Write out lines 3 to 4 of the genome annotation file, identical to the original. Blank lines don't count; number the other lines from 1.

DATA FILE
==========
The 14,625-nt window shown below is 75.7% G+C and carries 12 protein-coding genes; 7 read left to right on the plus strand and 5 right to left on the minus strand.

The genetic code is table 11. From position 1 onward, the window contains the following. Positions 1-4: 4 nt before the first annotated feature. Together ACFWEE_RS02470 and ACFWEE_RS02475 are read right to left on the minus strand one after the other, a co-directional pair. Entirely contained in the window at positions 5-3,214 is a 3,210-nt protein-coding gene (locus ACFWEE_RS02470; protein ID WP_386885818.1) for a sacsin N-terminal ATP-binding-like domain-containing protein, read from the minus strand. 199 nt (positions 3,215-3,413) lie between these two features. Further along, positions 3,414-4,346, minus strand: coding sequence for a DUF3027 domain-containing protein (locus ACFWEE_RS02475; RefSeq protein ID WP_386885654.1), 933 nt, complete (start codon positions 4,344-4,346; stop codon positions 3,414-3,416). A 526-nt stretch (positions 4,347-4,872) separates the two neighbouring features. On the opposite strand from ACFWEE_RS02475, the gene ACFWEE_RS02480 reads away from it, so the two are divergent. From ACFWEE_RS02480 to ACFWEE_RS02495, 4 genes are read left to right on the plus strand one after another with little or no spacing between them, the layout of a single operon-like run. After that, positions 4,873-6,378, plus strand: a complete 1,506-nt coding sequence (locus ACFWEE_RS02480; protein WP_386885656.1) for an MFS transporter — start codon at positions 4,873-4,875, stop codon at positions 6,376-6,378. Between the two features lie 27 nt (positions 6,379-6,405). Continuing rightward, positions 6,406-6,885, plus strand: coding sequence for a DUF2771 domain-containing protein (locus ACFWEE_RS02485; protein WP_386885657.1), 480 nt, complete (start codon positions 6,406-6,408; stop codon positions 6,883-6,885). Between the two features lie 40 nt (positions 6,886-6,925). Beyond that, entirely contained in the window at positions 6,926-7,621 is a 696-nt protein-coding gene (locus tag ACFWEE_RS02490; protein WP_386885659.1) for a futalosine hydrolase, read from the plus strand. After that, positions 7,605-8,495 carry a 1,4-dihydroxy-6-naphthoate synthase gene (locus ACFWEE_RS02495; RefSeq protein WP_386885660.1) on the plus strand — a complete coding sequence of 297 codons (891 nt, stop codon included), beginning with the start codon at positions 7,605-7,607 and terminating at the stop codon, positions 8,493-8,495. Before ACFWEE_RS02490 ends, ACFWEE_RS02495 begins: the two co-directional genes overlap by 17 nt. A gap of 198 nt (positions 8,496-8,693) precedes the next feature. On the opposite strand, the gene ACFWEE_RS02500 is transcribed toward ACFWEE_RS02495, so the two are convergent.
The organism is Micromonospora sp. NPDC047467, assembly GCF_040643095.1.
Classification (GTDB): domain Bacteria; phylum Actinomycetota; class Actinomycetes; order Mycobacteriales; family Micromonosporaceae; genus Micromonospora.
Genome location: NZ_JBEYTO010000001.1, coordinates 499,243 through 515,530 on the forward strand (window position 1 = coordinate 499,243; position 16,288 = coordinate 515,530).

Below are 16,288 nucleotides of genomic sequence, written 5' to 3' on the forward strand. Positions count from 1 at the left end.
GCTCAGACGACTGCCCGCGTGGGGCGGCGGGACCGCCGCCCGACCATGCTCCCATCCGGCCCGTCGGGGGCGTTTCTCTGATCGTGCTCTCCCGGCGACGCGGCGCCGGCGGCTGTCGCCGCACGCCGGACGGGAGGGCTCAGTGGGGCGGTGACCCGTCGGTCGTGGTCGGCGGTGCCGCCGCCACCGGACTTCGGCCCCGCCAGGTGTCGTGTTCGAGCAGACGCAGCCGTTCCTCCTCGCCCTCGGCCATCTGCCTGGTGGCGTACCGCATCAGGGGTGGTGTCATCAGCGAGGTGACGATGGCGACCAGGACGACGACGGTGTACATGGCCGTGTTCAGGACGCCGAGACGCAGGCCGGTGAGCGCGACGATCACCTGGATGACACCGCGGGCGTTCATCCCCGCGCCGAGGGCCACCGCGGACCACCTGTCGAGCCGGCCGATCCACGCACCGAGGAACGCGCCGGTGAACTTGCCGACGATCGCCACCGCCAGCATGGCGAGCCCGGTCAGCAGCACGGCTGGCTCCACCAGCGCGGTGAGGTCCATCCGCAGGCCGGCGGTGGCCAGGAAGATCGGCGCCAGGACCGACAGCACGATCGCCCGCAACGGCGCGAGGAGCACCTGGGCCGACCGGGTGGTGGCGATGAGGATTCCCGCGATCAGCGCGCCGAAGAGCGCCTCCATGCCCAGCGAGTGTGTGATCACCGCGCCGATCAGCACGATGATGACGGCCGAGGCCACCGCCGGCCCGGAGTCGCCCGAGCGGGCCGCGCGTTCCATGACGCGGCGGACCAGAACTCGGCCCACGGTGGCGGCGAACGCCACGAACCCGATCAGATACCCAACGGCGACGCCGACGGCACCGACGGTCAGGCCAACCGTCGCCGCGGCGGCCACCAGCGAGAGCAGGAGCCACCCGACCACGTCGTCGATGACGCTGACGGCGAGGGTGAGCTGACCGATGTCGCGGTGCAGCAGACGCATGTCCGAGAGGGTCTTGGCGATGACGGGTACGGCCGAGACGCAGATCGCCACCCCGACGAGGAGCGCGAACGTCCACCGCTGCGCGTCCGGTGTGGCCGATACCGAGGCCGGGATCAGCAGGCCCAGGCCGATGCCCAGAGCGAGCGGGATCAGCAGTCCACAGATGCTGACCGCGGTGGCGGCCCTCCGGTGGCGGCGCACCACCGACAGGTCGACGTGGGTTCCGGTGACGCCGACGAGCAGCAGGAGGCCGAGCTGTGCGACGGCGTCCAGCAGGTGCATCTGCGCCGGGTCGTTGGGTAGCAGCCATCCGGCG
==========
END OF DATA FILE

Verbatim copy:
The organism is Micromonospora sp. NPDC047467, assembly GCF_040643095.1.
Classification (GTDB): domain Bacteria; phylum Actinomycetota; class Actinomycetes; order Mycobacteriales; family Micromonosporaceae; genus Micromonospora.